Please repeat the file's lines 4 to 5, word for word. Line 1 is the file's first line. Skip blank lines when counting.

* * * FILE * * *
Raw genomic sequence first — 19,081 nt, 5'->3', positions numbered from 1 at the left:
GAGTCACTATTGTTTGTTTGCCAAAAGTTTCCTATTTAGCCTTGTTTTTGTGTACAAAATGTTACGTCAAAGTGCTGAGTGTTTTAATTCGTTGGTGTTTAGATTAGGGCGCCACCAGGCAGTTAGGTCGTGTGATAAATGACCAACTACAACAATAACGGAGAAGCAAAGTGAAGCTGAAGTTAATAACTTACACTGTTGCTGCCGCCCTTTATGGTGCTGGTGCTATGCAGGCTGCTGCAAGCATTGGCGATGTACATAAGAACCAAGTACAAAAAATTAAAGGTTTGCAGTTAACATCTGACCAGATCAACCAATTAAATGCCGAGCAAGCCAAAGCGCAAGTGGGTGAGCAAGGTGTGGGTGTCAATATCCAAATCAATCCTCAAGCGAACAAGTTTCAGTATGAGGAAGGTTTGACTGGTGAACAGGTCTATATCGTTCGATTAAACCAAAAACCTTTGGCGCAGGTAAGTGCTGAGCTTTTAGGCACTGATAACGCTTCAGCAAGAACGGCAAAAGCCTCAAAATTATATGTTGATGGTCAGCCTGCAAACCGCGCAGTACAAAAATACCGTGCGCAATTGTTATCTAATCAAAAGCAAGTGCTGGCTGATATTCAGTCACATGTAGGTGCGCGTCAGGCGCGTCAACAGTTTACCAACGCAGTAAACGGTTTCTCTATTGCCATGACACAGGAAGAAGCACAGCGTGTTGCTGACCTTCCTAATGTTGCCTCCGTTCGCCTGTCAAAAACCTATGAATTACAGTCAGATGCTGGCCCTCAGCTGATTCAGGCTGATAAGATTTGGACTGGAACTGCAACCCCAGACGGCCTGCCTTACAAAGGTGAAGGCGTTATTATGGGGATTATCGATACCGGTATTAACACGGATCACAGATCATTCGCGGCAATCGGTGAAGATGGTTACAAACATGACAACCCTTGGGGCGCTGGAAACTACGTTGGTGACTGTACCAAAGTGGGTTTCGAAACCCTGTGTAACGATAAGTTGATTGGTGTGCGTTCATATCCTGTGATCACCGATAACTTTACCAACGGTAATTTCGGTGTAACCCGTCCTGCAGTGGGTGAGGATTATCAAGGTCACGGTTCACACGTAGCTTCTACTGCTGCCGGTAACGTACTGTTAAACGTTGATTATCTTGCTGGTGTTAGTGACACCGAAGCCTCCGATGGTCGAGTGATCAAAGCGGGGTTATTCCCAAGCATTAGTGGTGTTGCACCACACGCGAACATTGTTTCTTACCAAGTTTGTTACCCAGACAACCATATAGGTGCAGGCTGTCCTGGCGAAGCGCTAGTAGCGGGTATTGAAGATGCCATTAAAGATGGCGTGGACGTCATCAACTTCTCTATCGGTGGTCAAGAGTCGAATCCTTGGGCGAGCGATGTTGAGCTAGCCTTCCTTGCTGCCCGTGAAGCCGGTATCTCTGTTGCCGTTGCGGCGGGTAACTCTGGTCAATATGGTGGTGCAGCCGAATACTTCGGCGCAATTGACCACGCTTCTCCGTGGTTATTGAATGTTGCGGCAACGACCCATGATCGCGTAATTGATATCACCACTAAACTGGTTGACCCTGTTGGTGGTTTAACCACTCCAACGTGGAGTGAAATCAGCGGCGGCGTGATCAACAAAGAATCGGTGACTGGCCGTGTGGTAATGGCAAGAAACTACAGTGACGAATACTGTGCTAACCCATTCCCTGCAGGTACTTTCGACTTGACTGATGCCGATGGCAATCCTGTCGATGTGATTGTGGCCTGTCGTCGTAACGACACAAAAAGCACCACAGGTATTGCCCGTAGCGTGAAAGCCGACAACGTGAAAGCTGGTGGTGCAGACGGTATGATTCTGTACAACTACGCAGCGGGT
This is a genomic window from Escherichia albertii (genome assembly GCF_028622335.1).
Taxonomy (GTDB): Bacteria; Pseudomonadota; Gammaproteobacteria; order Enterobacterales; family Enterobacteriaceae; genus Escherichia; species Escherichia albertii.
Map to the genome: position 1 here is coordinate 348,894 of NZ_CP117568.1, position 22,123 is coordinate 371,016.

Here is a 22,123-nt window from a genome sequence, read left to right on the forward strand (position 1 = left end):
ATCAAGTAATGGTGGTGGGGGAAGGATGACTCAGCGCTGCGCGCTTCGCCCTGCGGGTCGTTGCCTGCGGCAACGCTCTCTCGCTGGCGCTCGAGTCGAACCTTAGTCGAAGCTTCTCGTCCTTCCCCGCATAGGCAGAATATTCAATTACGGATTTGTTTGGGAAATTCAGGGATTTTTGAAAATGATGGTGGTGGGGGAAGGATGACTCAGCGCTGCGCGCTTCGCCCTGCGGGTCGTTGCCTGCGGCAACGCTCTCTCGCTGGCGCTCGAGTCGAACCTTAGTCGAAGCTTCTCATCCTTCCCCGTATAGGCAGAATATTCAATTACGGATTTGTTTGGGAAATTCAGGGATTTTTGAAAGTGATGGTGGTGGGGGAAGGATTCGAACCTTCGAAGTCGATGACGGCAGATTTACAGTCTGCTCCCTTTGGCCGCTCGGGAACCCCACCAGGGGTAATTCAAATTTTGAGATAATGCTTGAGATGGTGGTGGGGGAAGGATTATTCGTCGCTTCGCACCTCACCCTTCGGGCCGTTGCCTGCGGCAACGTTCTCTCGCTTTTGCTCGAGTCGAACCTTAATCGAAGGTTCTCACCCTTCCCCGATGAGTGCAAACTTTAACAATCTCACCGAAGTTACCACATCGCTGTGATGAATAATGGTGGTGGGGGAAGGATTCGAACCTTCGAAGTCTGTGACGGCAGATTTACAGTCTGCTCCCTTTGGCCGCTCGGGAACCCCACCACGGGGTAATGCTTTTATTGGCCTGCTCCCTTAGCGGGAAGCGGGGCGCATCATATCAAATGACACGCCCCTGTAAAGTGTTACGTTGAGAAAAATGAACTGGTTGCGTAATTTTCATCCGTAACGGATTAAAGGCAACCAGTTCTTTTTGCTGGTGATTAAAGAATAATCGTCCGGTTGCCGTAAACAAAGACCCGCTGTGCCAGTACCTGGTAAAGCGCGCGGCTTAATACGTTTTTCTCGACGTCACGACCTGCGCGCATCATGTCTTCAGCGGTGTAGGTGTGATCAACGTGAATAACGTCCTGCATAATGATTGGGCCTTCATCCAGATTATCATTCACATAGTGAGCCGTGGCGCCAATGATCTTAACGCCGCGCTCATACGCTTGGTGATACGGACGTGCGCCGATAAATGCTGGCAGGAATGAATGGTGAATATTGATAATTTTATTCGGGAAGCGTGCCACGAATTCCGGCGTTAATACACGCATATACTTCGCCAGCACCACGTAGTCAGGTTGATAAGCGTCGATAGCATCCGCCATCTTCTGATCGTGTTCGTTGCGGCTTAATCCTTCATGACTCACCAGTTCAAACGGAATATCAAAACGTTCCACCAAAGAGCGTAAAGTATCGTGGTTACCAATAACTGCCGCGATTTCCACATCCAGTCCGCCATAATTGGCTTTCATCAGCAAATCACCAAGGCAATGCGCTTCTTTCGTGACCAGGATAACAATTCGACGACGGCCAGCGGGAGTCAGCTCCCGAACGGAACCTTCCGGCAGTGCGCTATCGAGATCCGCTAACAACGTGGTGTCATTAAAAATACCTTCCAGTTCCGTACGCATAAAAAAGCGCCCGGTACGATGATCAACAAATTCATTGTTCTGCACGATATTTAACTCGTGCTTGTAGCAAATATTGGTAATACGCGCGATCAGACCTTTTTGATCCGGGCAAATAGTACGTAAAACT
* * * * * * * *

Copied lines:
Taxonomy (GTDB): Bacteria; Pseudomonadota; Gammaproteobacteria; order Enterobacterales; family Enterobacteriaceae; genus Escherichia; species Escherichia albertii.
Map to the genome: position 1 here is coordinate 348,894 of NZ_CP117568.1, position 22,123 is coordinate 371,016.